The Snowman. Where do I start? Well, it’s a film set in Oslo where none of the actors have a Norwegian accent. In fact, they sound very British. It has a serial killer who relies on snowmen as his calling card, but only relies on them some of the time. There’s an alcoholic detective who we never see drink. Oh, and Val Kilmer is kinda sorta in it. Take that how you may, but The Snowman is a mess.
The film begins with a boy greeting his abusive uncle, who’s really his father, who’s also a local police officer. This uncle/father/police officer then proceeds to test this kid on historical dates in Norwegian history. Clearly, this uncle is versed in torture tactics because no one should know the exact date of Norwegian king such and such’s rise to the thrown. All of this happens under the guise of his mother, who apparently doesn’t work and is a sex slave to this cop? Anyways, at some point the boy catches his mom and his “uncle” having sex, which causes the “uncle” to storm out, and pushes the mother to drive her and her son into the middle of a frozen lake. The ice on the lake cracks, the boy escapes, while the mother commits suicide by staying in the car. That’s the first five minutes.
The next shot is of Detective Harry Hole (Michael Fassbender) sleeping in a shed by a park. Hole is an alcoholic detective, who we’re never told why he’s an alcoholic. He also wishes there were more murders in Oslo because Norwegian citizens living long lifespans is apparently boring. Hole then meets Katrine Bratt (Rebecca Ferguson), a new female detective who somehow has a lot confidential material on her, which has apparently gone undetected. Meanwhile, there’s a guy who’s stalking women, killing them, and then leaving snowmen in his wake.
Aside from the main storyline between Hole, Bratt, and the snowman killer, there are a few other scattered-brain moments. For one, Rafto (Val Kilmer) is another alcoholic detective who previously investigated a related murder. Obviously, Norway has a problem with alcoholic detectives. Nevertheless, it’s never explained why this serial killer apparently took an over 5-year break from killing.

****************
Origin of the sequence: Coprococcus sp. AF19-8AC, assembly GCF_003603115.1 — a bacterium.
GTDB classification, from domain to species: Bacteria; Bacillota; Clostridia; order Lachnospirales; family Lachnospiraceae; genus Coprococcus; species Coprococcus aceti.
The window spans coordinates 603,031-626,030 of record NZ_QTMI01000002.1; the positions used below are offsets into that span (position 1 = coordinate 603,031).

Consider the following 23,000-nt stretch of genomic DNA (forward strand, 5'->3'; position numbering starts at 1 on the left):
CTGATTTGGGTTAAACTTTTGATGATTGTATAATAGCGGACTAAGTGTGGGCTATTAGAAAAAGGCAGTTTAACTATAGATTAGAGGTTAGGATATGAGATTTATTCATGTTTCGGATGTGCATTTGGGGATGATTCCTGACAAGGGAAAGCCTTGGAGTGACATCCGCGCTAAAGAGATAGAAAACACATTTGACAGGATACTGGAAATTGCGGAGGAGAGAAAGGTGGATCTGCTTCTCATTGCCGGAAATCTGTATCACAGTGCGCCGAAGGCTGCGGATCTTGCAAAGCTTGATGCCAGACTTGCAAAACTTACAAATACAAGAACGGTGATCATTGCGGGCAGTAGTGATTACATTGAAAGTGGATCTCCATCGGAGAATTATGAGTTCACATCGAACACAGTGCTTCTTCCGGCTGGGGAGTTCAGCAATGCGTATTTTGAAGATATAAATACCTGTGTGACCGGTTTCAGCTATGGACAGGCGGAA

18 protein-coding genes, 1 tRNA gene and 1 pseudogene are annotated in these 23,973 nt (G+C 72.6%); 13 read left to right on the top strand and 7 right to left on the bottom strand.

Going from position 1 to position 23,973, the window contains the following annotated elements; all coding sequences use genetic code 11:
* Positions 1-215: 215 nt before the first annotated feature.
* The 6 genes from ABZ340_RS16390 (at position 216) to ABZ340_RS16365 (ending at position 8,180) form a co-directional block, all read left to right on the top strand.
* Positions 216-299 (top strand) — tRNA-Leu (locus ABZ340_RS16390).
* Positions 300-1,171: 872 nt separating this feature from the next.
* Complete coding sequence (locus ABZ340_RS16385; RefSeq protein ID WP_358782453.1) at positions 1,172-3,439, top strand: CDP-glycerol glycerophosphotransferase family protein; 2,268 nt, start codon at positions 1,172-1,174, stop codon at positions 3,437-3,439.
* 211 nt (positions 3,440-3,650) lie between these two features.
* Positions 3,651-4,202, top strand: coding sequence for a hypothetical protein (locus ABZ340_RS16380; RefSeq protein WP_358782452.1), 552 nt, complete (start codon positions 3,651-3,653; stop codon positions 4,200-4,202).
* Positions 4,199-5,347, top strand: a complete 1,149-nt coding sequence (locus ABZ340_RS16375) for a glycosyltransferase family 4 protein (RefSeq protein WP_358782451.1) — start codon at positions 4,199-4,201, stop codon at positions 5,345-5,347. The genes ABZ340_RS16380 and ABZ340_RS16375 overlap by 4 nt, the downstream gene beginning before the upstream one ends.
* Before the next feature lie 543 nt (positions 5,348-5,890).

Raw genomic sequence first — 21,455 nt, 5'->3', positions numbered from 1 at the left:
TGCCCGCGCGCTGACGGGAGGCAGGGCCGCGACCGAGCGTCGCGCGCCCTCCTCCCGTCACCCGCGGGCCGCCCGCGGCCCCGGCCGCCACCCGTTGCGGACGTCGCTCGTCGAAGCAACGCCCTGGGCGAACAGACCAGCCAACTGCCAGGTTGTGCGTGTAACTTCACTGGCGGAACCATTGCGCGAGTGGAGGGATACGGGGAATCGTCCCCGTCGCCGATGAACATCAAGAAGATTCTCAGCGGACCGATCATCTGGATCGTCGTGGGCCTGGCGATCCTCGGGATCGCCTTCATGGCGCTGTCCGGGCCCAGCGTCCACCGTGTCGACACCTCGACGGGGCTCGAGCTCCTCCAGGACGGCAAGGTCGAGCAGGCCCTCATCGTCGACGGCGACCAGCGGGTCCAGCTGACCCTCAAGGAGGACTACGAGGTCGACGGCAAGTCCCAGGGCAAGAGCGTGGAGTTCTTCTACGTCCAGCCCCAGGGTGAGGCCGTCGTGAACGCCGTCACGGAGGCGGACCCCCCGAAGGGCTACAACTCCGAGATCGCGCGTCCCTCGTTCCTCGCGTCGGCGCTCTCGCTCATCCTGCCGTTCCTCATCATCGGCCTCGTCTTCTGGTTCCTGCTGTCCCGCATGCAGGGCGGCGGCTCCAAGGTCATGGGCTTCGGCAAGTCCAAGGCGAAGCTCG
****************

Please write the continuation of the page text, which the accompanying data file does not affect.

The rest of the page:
Then, there’s the separate issue of Arve Stop (JK Simmons), a leading Norwegian business man who wants the winters game, preying on young women in his hotel room (Oh, the timing). Simmons is a fantastic actor, and he’s the only one who remotely tries some type of accent that makes sense with the region this film is set in, but I’m shocked that he didn’t see that he should have stayed far away from this movie. Lastly, there’s Hole’s ex-girlfriend (Charlotte Gainsbourg) who has a weird plastic surgeon boyfriend (Jonas Karlsson), who’s the antithesis of her punk background. Don’t we all? She also has a son, who Hole treats as his son (Michael Yates), but we’re not told if that is his son….even though it’s gestured toward.
There’s a lot of ‘Chekhov’s Gun’ in The Snowman. Typically, bad storytelling is when you put emphasis on something and you don’t follow through on it. The Snowman does that ten fold. I don’t understand how this script really made it past the editing stage. It could be that someone really had high hopes for it, and then you get a Fassbender attached to it, and you start overlooking things that don’t work….but there’s a lot in the story that got pushed aside. I mean, at one point Hole is prescribed pills by the creepy plastic surgeon, and throws them out the window of his apartment building. Coincidentally, the killer somehow catches this pill bottle and puts it back in Hole’s apartment the next day. Having too many coincidences is also a sign of bad writing.
Plus, most serial killers have a pattern. There’s no pattern in The Snowman. The killer uses shotguns in staged suicides, sometimes he cuts off people’s heads, and sometimes he just cuts off their finger and leaves the victim to freeze to death in the cold. I cannot believe that so many inconsistencies were left in this film. I haven’t even gotten into the mind-numbing dialog, or the weird specialist team that’s formed to hunt down the snowman killer and does nothing. They absolutely have no purpose but to sit in what looks like an old library and stare at random binders, while Hole and Bratt go off on their own individual adventures.
All-in-all, if you want to laugh at actors who are apparently clueless that they’re in the worst film of 2017, and that includes the Emoji movie, then go see The Snowman. I laughed all the way through, and it’s the only reason this film remotely got a 1/4 rating because it should have been a zero.
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Photo Credit: EW.com